Background: Nonanimal stabilized hyaluronic acid (NASHA)-based fillers are currently the criterion standard for cosmetic soft tissue augmentation.
Objective: To report the efficacy, durability, and safety data of a large-particle NASHA filler and a small-particle NASHA filler.
Methods & materials: A blinded, prospective, randomized subject and evaluator study was conducted at 17 sites in the United States with 248 subjects enrolled. One of the two products was injected into both nasolabial folds and, if deemed necessary, the oral commissures of each subject. A 2-week touch-up injection was provided if necessary. Subjects returned for follow-up visits 2, 6, 12, and 24 weeks after receiving their last injection. Assessments were done using a subject diary, blinded investigator's Wrinkle Severity Rating Score (WSRS), and palpability of product.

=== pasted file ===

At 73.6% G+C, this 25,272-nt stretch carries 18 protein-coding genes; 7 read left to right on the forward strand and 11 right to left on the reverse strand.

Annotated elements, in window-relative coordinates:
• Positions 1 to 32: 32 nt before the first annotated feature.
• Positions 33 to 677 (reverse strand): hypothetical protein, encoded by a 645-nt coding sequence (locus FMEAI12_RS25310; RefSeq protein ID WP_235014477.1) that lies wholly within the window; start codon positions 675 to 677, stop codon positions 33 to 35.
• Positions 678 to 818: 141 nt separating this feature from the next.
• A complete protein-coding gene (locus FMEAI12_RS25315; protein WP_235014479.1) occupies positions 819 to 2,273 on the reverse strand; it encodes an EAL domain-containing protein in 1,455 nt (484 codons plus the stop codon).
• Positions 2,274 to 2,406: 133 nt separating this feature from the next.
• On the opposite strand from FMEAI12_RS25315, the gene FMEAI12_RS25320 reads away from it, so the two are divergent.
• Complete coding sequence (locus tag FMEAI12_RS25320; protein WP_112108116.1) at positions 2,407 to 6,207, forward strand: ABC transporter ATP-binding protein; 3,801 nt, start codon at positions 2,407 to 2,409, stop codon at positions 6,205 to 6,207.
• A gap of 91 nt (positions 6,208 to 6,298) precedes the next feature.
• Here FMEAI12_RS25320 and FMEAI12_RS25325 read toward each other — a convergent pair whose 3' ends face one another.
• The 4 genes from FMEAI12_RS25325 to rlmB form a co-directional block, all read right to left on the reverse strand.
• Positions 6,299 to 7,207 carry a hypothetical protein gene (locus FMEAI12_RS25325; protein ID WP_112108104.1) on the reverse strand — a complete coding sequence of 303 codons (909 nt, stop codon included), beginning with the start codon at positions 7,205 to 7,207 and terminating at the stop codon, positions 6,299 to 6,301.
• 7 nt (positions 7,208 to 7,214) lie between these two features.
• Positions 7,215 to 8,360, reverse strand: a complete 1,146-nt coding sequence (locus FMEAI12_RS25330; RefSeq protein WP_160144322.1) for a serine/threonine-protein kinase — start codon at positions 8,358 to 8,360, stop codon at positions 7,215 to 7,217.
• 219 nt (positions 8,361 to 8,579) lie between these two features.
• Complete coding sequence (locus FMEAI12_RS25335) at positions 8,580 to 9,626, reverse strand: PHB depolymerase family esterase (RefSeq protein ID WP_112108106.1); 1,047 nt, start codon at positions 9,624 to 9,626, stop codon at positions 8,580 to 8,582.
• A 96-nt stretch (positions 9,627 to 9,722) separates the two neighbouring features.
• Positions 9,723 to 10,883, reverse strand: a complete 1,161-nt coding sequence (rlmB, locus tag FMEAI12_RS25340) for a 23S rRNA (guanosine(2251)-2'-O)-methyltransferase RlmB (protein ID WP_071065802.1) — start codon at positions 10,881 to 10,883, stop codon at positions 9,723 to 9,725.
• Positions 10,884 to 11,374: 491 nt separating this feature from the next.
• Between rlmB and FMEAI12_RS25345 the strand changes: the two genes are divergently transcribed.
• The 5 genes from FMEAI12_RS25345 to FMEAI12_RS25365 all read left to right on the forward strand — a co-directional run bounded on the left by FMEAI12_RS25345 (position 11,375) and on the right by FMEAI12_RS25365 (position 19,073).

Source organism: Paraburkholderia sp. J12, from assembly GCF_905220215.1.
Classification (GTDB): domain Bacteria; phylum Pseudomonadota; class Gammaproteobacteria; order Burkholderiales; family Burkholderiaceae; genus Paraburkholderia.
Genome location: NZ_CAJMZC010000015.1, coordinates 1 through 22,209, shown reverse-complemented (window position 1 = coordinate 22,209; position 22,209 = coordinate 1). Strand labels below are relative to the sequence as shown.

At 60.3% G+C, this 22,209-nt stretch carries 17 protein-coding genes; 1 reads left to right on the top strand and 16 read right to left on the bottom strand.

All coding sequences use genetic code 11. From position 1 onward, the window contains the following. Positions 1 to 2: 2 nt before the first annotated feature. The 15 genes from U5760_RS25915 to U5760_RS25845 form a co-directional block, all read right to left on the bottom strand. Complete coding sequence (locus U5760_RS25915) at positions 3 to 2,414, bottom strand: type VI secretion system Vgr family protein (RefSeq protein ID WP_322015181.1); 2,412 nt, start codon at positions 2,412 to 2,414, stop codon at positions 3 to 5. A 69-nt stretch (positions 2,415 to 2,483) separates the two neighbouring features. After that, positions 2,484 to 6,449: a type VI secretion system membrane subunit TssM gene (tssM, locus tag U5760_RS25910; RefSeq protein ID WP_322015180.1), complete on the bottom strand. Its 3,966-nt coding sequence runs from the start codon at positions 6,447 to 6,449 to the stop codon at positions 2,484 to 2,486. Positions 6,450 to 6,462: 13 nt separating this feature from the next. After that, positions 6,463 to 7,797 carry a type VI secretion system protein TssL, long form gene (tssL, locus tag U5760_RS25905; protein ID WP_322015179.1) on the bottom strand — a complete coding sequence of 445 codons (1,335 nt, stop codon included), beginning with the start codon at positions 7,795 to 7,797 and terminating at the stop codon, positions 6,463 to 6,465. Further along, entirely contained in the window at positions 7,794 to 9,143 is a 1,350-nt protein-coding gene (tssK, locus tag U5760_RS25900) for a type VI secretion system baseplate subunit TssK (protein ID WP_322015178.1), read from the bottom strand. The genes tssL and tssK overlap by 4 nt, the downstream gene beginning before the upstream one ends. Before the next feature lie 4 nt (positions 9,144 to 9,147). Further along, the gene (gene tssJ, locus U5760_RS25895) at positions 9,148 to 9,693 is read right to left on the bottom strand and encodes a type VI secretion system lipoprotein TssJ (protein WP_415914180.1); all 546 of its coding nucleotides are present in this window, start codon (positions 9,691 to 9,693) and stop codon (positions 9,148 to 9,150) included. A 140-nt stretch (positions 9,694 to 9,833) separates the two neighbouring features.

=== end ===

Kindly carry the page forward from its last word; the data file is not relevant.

Results: Both products demonstrated similar efficacy, durability, and safety profiles.
Conclusion: Although both NASHA fillers demonstrated similar efficacy, durability, and safety, the fanning injection technique, and a faster rate of injection played a key role in the increase in incidence of adverse experiences. Furthermore, the safety of each NASHA product was demonstrated at volumes well beyond the volume range listed on the product inserts.